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In early March 2020, Nashville’s night skies churned as a brutal tornado with winds whipping up to 165 miles per hour blitzed restaurants, residences, and Smith & Lentz Brewing. The tornado tore off the brewery’s roof and blew out a wall, scattering cinder blocks amid mangled steel. Just days later, the pandemic again twisted the world into distorted forms. The sole silver lining to a global calamity is timing. While other breweries rejiggered business for a virulent reality, the sidelined Smith & Lentz team dreamed of serving dinner and lunch. “We had an abundance of time to think about food,” says Kurt Smith, a founder along with Adler Lentz. Previously, the taproom offered scant fare to pair with its pilsners and IPAs, an omission from the founding vision. The duo resolved to rebuild with a wood-fired oven suited for making pizza. “We were sitting in the brewery’s ruins and decided to go for it,” Smith says.

Smith & Lentz making pizza
Pizza making at Smith & Lentz Brewing in Nashville. | Photo by Andrea Behrends.

Last February, almost one year after the devastation, Smith & Lentz opened its online ordering system. Around five minutes later, the brewery switched it off. “It printed around 50 orders in the first few minutes,” Smith recalls, and the kitchen needed to catch up. Since then, demand hasn’t dimmed for the brewery’s blistered pies, regularly served with pitchers of Pizza Palace Pilsner. “We have a new customer base of people that like good food and come back frequently,” Smith says. “Even if they don’t drink beer, we have something to offer them.”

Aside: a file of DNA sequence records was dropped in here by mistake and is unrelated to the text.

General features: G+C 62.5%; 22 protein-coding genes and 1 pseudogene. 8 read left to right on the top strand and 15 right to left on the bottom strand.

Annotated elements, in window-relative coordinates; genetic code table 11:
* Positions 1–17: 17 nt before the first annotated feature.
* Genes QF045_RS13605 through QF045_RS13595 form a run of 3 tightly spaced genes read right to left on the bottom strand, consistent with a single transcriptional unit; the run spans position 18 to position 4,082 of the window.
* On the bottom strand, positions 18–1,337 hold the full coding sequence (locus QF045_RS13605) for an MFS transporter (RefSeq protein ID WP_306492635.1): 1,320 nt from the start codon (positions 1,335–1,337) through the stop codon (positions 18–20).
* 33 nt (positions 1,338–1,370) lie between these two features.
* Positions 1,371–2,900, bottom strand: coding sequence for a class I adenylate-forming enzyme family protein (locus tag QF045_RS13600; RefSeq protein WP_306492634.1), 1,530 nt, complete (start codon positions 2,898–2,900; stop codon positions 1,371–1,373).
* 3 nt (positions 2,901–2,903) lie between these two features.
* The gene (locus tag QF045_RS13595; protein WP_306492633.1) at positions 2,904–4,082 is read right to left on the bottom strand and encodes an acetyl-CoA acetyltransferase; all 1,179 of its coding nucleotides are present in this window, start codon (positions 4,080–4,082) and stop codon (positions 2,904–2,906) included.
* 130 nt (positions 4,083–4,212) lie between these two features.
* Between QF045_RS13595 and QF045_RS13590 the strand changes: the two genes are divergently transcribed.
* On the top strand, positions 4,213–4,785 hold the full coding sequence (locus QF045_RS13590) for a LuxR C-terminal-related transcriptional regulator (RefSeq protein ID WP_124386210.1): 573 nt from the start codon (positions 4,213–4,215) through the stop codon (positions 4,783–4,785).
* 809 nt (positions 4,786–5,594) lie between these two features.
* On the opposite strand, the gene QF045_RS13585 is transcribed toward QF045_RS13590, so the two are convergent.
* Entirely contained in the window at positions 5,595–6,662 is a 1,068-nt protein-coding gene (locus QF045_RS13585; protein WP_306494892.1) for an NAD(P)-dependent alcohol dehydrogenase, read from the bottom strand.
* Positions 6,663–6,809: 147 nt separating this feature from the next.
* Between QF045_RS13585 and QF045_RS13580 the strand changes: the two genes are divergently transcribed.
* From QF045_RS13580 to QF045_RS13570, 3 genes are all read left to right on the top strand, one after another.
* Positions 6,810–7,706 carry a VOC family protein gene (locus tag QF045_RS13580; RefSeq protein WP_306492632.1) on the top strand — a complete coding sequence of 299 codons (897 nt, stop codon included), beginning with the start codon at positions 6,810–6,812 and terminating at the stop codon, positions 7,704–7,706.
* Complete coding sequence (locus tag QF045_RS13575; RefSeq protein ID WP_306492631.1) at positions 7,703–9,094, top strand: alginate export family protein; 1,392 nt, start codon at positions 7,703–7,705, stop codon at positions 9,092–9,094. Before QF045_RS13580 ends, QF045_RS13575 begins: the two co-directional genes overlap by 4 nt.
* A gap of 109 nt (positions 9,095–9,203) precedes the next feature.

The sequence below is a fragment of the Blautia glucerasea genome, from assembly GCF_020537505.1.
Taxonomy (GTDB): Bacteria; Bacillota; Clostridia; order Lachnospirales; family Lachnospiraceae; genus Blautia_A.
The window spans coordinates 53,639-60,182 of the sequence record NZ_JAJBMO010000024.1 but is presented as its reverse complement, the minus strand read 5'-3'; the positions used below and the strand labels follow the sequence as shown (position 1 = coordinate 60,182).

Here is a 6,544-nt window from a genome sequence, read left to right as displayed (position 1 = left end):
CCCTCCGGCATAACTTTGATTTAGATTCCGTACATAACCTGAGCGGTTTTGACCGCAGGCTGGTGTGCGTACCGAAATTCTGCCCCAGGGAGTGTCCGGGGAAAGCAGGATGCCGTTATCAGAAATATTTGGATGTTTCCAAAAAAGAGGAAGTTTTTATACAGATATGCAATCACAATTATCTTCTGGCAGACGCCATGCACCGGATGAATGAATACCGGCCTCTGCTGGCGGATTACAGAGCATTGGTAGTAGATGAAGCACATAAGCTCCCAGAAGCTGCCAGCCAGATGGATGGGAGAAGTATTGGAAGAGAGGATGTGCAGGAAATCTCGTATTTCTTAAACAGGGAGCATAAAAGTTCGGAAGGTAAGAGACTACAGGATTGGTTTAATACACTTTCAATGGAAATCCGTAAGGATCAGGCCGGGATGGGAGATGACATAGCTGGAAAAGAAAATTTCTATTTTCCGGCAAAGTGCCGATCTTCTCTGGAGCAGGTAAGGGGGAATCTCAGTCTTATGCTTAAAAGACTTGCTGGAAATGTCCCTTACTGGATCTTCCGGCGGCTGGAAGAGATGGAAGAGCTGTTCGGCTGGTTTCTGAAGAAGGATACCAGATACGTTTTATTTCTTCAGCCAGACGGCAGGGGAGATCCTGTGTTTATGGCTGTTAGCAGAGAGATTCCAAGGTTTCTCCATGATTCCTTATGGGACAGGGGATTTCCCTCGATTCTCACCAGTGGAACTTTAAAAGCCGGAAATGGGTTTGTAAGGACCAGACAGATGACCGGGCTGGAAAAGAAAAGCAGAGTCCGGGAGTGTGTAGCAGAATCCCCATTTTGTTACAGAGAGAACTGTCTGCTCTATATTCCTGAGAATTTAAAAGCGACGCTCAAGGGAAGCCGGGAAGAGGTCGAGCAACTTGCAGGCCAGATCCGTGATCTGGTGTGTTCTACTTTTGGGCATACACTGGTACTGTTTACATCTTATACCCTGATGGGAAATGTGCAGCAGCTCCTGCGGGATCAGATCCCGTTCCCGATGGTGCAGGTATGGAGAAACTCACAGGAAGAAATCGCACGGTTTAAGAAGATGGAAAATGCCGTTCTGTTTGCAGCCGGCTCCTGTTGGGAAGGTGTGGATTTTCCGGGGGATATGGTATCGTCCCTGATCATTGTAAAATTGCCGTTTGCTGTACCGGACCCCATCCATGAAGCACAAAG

Pizza and beer are longtime friends, hot pies and cool pints devoured cheek by jowl. The bond deepened during the pandemic, which saw sales boom for pizza, a satisfying salve during all those anxious months. The portable and affordable comfort food was delivered to doorsteps and eaten at home, perhaps with four-packs of local beer. And there’s more to the affiliation than mutual deliciousness and convenience: On a foundational level, beer and pizza are both built from grain, water, and yeast.

Increasingly, breweries are looking to roll in the pizza dough. They’re using yeast strains that pull double duty for fermenting pizza and beer, as well as sourcing farmers market toppings as intentionally as they do hops for a double IPA. Breweries are partnering with pizzerias on custom beers, plus leaning into regional variants such as pillowy Detroit-style pies and cracker-crisp bar pizzas native to Massachusetts. Pizza and beer are the right pairing for these economically tumultuous and socially distant times. “Like beer, pizza is an affordable luxury and something that tastes great seven days a week,” says Adam Romanow, the president and founder of Castle Island Brewing in Boston. After everyone has been standing six feet apart for so long, “pizza has the power to bring people back together.”